Issues like comfort and consent can seem trivial –- or even luxurious –- on fast-paced film sets where time is money. It is the job of an intimacy coordinator to facilitate consensual creativity in the face of time and budget constraints without sacrificing the performers or the quality of their performances. "Every actor I have spoken to about this, and I've spoken to hundreds, male or female or gender fluid, has a story being in a moment of intimacy and having a negative experience, ranging from uncomfortable to traumatizing," Intimacy Coordinator Claire Warden told The Huffington Post. "When you're doing a fall, you ask for a mat. We don't want to break the actor. Well, we don't want to break the actor emotionally or psychologically either."

Once clear working boundaries and consent are established, intimacy coordinators work on meeting the director's sought-after tone and vision by choreographing the intimacy with the actors. Together, the creative team develops an agreed-upon set of actions and limitations to allow performance to flourish. Gaby Labotka explains to Looper, "I am not here to neuter the impulses that a director or actor might have. I'm here to help facilitate to make sure that everyone consents to whatever those impulses are, and that we turn those impulses into choreography. By making sure that there is a physical script that everyone can understand, it allows actors to play deeper and harder with emotions and performance, because the expectations are clear."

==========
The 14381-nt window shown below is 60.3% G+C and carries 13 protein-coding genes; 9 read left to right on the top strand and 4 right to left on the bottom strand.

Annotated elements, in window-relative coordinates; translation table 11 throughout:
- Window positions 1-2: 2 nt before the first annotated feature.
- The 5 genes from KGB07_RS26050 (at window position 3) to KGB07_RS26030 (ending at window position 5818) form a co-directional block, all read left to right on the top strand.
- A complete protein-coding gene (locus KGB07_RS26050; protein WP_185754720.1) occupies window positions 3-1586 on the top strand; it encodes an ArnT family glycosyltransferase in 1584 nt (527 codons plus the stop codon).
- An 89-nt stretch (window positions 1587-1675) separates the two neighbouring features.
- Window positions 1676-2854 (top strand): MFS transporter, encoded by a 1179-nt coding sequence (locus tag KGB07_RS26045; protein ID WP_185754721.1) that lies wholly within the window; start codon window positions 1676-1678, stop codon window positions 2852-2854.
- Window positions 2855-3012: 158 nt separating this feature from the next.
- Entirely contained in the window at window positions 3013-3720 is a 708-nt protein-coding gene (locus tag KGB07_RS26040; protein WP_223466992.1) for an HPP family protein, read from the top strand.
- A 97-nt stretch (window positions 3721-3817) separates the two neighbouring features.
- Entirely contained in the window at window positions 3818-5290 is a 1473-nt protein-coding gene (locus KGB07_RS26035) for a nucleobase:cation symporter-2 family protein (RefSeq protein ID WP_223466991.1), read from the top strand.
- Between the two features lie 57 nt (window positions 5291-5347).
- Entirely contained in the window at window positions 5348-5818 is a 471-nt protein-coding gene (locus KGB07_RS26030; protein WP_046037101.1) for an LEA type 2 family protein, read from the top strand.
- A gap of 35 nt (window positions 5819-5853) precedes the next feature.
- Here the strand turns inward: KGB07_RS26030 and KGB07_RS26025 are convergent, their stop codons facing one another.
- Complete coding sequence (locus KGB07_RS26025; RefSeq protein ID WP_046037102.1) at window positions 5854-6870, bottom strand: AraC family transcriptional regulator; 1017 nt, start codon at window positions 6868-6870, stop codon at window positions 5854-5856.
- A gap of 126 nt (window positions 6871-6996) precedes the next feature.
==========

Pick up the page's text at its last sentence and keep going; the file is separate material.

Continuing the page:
#MeToo created the demand for intimacy coordinators